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The physiotherapist role is important in behavioural changes

Published: 12 April 2018

New research at Luleå University of Technology shows that the physiotherapist has a significant role for people with long-term pain in behavioural change to increase their activity. The challenge is to use the physiotherapist's basic knowledge in behavioural science more consciously in the treatments.

– Two of my studies show that the physiotherapist has an important role in behavioural change and giving these people strategies and tools to deal with their pain, said Tommy Calner, who recently defended his thesis in physiotherapy.

Physiotherapist the most important link

In his dissertation he has looked at expectations and experiences of the physiotherapy treatment process.

In evaluating the web-based program, which will support behavioural changes in order to increase activity, the result showed that it did not affect people with long-term musculoskeletal pain in primary care.

– Important to note is that the web application was not used to the extent that was recommended or expected. The web program combined with coaching by a cognitive behavioural therapist and individual physiotherapy, the participants got strategies or new behaviours that helped them handle their pain. According to the participants, the physiotherapist was the most important part, followed by the coach and the lowest value was the web program, says Tommy Calner.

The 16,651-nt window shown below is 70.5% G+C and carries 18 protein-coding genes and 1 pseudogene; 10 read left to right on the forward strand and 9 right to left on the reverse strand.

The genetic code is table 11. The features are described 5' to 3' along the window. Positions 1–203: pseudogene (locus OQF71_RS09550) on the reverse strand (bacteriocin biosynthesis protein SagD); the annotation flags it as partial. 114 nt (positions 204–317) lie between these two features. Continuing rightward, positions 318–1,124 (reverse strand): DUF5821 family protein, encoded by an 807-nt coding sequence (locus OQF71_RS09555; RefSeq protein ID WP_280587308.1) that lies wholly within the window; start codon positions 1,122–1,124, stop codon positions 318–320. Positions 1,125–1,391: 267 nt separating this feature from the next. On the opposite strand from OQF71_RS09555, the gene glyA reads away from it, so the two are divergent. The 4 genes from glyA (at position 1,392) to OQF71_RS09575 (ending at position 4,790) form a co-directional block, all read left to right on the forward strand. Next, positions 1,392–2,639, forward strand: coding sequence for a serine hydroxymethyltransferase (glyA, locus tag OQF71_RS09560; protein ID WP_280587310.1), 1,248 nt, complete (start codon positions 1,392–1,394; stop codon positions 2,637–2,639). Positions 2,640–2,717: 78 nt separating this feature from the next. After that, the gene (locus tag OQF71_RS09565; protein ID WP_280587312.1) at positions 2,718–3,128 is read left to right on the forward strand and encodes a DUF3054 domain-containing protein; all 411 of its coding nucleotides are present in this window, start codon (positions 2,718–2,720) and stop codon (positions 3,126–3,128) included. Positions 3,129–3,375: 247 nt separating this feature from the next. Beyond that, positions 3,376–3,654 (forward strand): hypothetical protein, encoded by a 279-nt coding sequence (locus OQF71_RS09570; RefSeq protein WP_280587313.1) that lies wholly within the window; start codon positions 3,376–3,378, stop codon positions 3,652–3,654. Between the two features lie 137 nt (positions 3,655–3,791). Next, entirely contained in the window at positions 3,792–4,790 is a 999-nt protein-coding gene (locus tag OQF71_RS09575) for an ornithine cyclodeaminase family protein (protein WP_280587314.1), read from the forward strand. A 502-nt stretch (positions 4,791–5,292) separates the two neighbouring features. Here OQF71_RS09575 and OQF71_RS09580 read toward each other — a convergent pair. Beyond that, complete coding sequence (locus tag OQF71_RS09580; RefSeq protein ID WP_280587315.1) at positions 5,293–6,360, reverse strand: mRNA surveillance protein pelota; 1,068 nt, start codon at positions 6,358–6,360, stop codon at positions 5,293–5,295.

The web program was developed by two psychologists and was in 2010 reworked in collaboration with physiotherapists at Luleå University of Technology. In order to increase the usage rate of the web application, the researcher believes that it needs to be reworked or redesigned together with people who have long-term pain to get the content they need. There is also a great improvement potential regarding flexibility, feedback and interactivity. Even today's technology provides additional opportunities for increased use of the program.

– If you want to use programs like this, you need to do a lot to increase the use, motivate and support the people, and it might can as well be a physiotherapist as a KBT therapist, says Tommy Calner.

Physiotherapists affect behaviour

Movement is important for interaction between individuals as well as between the individual and the environment, which allows the person to handle situations and achieve his or her life goals. Physiotherapy focuses on movement and increased mobility and targets the needs and potential of individuals.

In the studies where expectations and experiences were studied before and after physiotherapy treatment, it was found that the participants appreciated a good communication and dialogue with the physiotherapist, expected to be taken seriously and get tailor-made help and training.

After completion of physiotherapeutic treatment, participants confirmed that they gained knowledge, movements and exercises to deal with their pain, improve their mobility and thereby changing their behaviours and improving their function. They also described the importance of an alliance with the physiotherapist as driving force and motivation throughout the treatment period.

– I think it shows that the physiotherapist has a significant role in influencing behaviors for people with long-term musculoskeletal pain, although we may not consider ourselves deliberately work in that direction. Our role in behavioural changes is more important than physiotherapists believe. For us, the challenge is to use the basic knowledge of behavioural change from the education more active and conscious in our treatments, says Tommy Calner.

Four studies have been carried out in close collaboration with 21 primary care units, both health centers and private physiotherapy units in the region of Norrbotten.